Documents obtained by the ACLU of Northern California shed new light on Rekognition, Amazon's little-known facial recognition project. Rekognition is currently used by police in Orlando and Washington County in Oregon, often using confidentiality agreements to avoid public disclosure. The result is a powerful real-time facial recognition system that can access body cameras of the police and municipal surveillance systems.
The most important concerns arise from the Orlando project, which is capable of executing facial recognition in real time in a network of cameras throughout the city. The project was described by the project director Rekognition, Ranju Das, at a recent AWS conference in Seoul.
"This is an immediate response use case," Das told the crowd. "There are cameras all over the city [of Orlando]authorized cameras transmit the data to the Kinesis video broadcast … We analyze that information in real time and look against the collection of faces they have. the mayor of the city is in a place, or there are people of interest who want to track. "
For the ACLU, that capacity raises important civil liberties concerns. "By automating mass surveillance, facial recognition systems like Rekognition threaten this freedom, which represents a particular threat to communities already unfairly attacked in the current political climate," the group said in a statement. "People should be able to walk down the street without being watched by the government."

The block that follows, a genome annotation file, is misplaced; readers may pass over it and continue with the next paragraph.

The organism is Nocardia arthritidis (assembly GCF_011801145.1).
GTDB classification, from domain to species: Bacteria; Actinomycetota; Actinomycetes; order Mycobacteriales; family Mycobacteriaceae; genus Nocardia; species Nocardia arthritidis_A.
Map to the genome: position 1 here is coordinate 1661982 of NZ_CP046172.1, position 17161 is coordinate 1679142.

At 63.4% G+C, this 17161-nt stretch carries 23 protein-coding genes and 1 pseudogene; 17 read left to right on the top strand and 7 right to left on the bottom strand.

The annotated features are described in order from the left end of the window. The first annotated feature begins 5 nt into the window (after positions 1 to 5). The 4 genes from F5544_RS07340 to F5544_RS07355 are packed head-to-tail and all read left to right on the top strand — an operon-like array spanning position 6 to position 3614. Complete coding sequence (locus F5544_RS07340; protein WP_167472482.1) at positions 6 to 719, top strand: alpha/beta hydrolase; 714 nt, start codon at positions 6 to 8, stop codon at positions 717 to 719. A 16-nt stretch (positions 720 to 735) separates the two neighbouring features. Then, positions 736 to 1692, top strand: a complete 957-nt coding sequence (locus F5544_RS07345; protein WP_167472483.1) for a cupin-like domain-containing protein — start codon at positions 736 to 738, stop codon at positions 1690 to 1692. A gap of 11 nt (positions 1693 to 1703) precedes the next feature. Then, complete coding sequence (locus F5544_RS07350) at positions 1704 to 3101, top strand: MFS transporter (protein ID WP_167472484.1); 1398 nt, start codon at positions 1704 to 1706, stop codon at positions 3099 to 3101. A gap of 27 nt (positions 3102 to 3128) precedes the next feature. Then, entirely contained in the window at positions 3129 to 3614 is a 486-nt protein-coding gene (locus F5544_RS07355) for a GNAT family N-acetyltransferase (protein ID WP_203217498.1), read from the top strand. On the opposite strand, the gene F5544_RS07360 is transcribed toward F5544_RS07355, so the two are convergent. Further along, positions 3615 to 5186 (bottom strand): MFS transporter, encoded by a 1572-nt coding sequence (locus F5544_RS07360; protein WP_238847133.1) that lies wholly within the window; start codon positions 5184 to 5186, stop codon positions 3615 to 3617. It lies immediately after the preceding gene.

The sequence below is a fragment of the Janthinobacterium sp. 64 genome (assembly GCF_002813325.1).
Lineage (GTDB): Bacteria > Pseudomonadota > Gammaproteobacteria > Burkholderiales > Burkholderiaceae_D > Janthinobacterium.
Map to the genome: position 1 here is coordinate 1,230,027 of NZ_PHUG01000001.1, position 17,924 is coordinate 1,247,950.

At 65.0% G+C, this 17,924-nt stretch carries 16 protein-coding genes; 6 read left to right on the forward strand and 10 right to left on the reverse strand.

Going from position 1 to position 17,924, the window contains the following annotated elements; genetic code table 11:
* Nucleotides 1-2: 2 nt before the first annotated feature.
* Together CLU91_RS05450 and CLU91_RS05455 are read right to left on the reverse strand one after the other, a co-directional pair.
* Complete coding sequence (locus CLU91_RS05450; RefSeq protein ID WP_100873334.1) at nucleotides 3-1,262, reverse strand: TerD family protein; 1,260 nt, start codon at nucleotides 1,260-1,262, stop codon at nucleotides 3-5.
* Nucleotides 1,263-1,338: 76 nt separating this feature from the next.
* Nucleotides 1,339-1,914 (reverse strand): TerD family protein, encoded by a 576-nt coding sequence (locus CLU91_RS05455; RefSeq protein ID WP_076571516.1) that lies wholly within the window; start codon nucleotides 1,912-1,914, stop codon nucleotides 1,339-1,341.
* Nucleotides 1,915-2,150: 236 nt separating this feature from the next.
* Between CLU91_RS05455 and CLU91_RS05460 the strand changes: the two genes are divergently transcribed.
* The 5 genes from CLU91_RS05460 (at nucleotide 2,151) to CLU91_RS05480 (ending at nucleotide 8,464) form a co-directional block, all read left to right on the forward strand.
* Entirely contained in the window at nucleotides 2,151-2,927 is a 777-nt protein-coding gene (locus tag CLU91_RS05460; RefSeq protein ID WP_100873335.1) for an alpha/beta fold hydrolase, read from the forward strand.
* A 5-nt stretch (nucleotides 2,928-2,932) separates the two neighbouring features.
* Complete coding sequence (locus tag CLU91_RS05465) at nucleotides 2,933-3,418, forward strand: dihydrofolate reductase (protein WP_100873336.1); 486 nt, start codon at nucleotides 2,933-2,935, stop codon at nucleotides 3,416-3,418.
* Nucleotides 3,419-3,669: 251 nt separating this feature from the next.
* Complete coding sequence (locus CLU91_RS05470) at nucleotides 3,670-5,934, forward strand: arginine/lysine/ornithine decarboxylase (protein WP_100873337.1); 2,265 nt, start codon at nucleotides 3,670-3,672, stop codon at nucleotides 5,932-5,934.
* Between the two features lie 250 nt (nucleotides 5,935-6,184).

Introduced in November as part of the Amazon Web Services cloud, Rekognition is also used by consumer services such as Pinterest and C-SPAN for object recognition and analytics. More recently, he provided the backend for a Sky News project that used face recognition to identify the royal wedding guests. Motorola Solutions, a popular provider of body cameras for the police, is also a customer.
The ACLU has already joined other groups to ask Amazon to stop providing facial recognition services to authorities and other government agencies. "We demand that Amazon stop boosting a government surveillance infrastructure that poses a serious threat to customers and communities across the country," the groups said in an open letter addressed to CEO Jeff Bezos. "Amazon should not be in the business of providing surveillance systems like Rekognition to the government."
Amazon did not respond to a request for comments.